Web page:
In a way, Burns suggests, history’s challenge with Robinson is the same one it faces with Dr. Martin Luther King.

Because of King’s famous “I Have a Dream” speech, he often is portrayed as a sort of abstract feel-good moral idealist, when in reality he spent much of his life in the trenches and some of it in jail.

Burns further suggests that President Barack Obama has in some ways been “our version of Jackie Robinson” – someone who, for all his skills and qualifications, still has to convince a lot of people that he belongs in the position to which he ascended.

Nor is that the only link Burns sees. “Barack Obama would never have become President without Jackie Robinson,” he says. “Jackie opened that door.”

So yes, Burns thinks the country is moving in the right direction. Just taking a long time to get there.

“You see progress,” he says. “From 1619, when the first slaves were brought here, to 1863, when slavery was abolished. Then to 1965 with the Civil Rights Act. But progress engenders resistance. We see that today.”


Jackie Robinson saw it, too, and Burns argues that the more we humanize him, the better we can appreciate how hard and well he fought it, on and off the baseball diamond.

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The Civil War, Commemorative Edition DVD by Ken Burns

The Civil War, Commemorative Edition DVD by Ken Burns

Ken Burns’ Emmy(R) Award-winning documentary brings to life America’s most destructive – and defining – conflict. The Civil War is the saga of celebrated generals and ordinary soldiers, a heroic and transcendent president and a country that had to divide itself in two in order to become one.This special commemorative edition of the film includes: A bonus disc, including interviews with Ken Burns, Shelby Foote, George Will, Stanley Crouch and Jay Ungar & Molly Mason.A bonus 16-page collector’s handbook features a selection of photos and battle details.Discs 1-5 have Civil War trivia, maps of major battles and commentary from Ken Burns on select scenes. Run Time: 698 Minutes / Five Discs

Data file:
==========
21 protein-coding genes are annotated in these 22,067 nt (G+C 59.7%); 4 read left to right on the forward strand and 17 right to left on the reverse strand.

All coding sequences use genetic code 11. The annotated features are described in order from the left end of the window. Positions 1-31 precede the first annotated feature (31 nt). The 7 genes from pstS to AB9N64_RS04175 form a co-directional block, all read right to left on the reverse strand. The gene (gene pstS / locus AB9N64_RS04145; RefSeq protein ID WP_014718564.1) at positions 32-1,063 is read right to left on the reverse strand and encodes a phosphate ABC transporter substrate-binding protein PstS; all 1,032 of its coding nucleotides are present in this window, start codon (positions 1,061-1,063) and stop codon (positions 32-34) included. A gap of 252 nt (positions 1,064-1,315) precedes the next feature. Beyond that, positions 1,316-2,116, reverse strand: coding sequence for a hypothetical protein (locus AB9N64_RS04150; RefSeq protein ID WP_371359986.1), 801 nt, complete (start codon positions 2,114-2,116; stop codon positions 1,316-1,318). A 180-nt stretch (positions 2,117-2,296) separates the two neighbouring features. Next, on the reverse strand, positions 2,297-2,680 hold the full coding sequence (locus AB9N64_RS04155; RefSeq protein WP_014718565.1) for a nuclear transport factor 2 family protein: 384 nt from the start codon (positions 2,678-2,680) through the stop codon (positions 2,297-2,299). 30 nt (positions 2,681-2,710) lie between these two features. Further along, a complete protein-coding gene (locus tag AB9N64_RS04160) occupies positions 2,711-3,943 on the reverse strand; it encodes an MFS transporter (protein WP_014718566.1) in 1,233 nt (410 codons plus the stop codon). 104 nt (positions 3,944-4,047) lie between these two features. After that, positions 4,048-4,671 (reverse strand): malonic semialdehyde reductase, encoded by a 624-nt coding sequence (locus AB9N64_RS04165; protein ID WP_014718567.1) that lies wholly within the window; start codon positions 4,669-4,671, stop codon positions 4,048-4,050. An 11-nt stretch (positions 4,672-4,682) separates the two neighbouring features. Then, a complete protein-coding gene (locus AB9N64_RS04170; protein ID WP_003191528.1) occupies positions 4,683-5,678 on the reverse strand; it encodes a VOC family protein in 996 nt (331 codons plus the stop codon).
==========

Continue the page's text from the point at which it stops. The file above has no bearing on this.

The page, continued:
List Price: $ 99.99
Price: $ 99.99

Bring It!: The Revolutionary Fitness Plan for All Levels That Burns Fat, Builds Muscle, and Shreds Inches

Bring It!: The Revolutionary Fitness Plan for All Levels That Burns Fat, Builds Muscle, and Shreds Inches

Creator of the best-selling P90X workout series, Tony Horton shows you how to Bring It! for the results you want. Over the past 25 years, Tony Horton has helped millions of people-from stay-at home moms to military personnel to A-list celebrities-transform their bodies and their lives with innovative workouts and cutting-edge advice. Now in his first book he shares the fundamentals of his fitness philosophy with millions more, revealing his secrets for getting fit and healthy and melting away pounds. One-size-fits-all diets and exercise regimens just don’t work-that’s why Tony creates unique programs for each of his clients. In Bring It! he shows you how to build your own diet and fitness plan tailored to your individual lifestyle, preferences, and goals. With a Fitness Quotient (FQ) quiz designed to assess your likes, dislikes, and current fitness level, you can choose the program that’s right for you. In photographs and easy-to-follow instructions, Tony demonstrates his unique moves and exercise combinations that include cardio fat burners, lower body blitzers, core strengthening, plyometrics, yoga, and more. You’ll also discover Tony’s fat-blasting eating plan and detox tips, delicious recipes, and mental motivators. Whether you’ve never been to the gym before, are looking to get bikini ready, or simply want to take your workout to the next level, Tony Horton can give you the results you’ve been looking for. A better body-and future-is possible when you commit to change. Get ready to Bring It!

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Number 6 Burns Like an Orange Flame